If you usually decorate your door with a wreath at Christmas time, it is probably thanks to the Romans. According to a 1988 article in the New York Times, the Romans often gave friends and family members branches to celebrate the New Year, with those green pieces eventually being pinned into the wreath as we know it today.
Gingerbread houses are another holiday tradition from Germany.
Mother and son build gingerbread house together at the kitchen table
As in many Christmas traditions, the construction of gingerbread houses began in Germany. According to the book The Oxford Companion to Sugar and Sweets from 2015, gingerbread was already a popular delicacy in Germany in the Middle Ages. The city of Nuremberg became particularly famous for its gingerbread houses.
The baking of Christmas cookies has European origins.
Christmas eve traditions
The idea of ​​the Christmas cookie is of European origin - and probably much older than you can imagine. According to the 2008 book Entertaining from Ancient Rome to the Super Bowl: An Encyclopedia, gingerbread and gingerbread houses likely became popular during the same period, with the former originally used as Christmas tree decorations rather than treats.
The first Christmas market was founded in Germany in the 14th century.
elderly white couple shopping at Christmas market
If you've ever bought ornaments or had a hot cocoa at an outdoor Christmas market, who to thank for them? The answer is again Germany. While similar markets would have been common throughout the Holy Roman Empire, the first modern Christmas market is said to be the Dresden Striezelmarkt, founded in 1434.
"Ugly Christmas Sweaters" are from Canada.
Young woman in Christmas tree sweater and reindeer antlers
For a newer trend that Americans didn't invent either, consider the custom of wearing somewhat ironically garish holiday-themed sweaters. According to the Washington Post, "Ugly Christmas Sweater" parties first became popular in Vancouver, Canada earlier this century. The US has embraced the concept too, expanding it to themed work days, retailers who specialize in making noisy vacation wear, and even ugly jumper fun runs.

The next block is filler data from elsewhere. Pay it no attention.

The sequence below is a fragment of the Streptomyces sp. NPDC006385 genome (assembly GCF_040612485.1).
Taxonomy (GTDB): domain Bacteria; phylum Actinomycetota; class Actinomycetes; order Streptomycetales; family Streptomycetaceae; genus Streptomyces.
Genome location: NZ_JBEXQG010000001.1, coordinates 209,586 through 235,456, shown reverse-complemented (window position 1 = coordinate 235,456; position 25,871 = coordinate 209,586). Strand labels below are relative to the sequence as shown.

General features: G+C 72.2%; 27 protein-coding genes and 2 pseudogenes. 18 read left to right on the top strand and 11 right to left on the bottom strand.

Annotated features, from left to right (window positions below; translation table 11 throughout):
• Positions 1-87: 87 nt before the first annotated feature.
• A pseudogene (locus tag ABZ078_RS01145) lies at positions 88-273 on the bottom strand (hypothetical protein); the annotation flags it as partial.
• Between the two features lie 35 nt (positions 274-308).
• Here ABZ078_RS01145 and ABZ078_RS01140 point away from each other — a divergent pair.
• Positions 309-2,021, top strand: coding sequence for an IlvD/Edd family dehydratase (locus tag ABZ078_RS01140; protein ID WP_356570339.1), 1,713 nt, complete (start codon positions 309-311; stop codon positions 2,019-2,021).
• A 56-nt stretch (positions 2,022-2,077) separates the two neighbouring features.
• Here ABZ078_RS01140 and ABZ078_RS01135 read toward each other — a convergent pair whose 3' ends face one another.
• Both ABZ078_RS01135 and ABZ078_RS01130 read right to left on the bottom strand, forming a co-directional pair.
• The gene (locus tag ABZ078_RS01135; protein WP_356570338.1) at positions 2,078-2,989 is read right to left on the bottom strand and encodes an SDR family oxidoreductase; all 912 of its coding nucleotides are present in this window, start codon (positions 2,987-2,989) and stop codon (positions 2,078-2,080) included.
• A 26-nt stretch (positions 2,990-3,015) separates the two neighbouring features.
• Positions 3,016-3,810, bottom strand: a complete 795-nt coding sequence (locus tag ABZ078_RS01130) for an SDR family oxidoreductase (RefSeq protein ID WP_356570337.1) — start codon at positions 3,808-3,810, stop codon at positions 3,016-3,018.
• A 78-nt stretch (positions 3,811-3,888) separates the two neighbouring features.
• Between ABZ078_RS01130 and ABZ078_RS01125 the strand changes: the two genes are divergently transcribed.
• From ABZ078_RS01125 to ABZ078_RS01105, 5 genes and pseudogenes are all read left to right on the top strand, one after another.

Germany also invented candy canes.
Candy canes and peppermint rind
Whether you decorate with them, bake with them or just have a snack, Germany also has candy canes to thank. Carly Schildhaus of the National Confectioners Association told History.com that the treat was believed to have been invented in 1670, "when the choirmaster of Cologne Cathedral in Germany was handing out candy canes to his young singers to keep them quiet during the Living Creche ceremony." Why the distinctive shape? "On this occasion, he bent the candy into shepherd's humps," added Schildhaus.
Poinsettias were once only grown in Central America.
Poinsettia centerpiece on table with Christmas tree in background
The bright red flowers can be found in homes, shops, and church altars throughout the season, but poinsettias were not known in America until Joel Roberts Poinsett - botanist and first ambassador to Mexico - brought the plant back to his homeland in 1828 . (Hence the name.) One story associated with the flower is that of a poor Mexican girl who cannot afford a real present to take to church for the baby Jesus. So she offers weeds with a pure heart and they magically transform into beautiful poinsettias. It is really the thought that matters.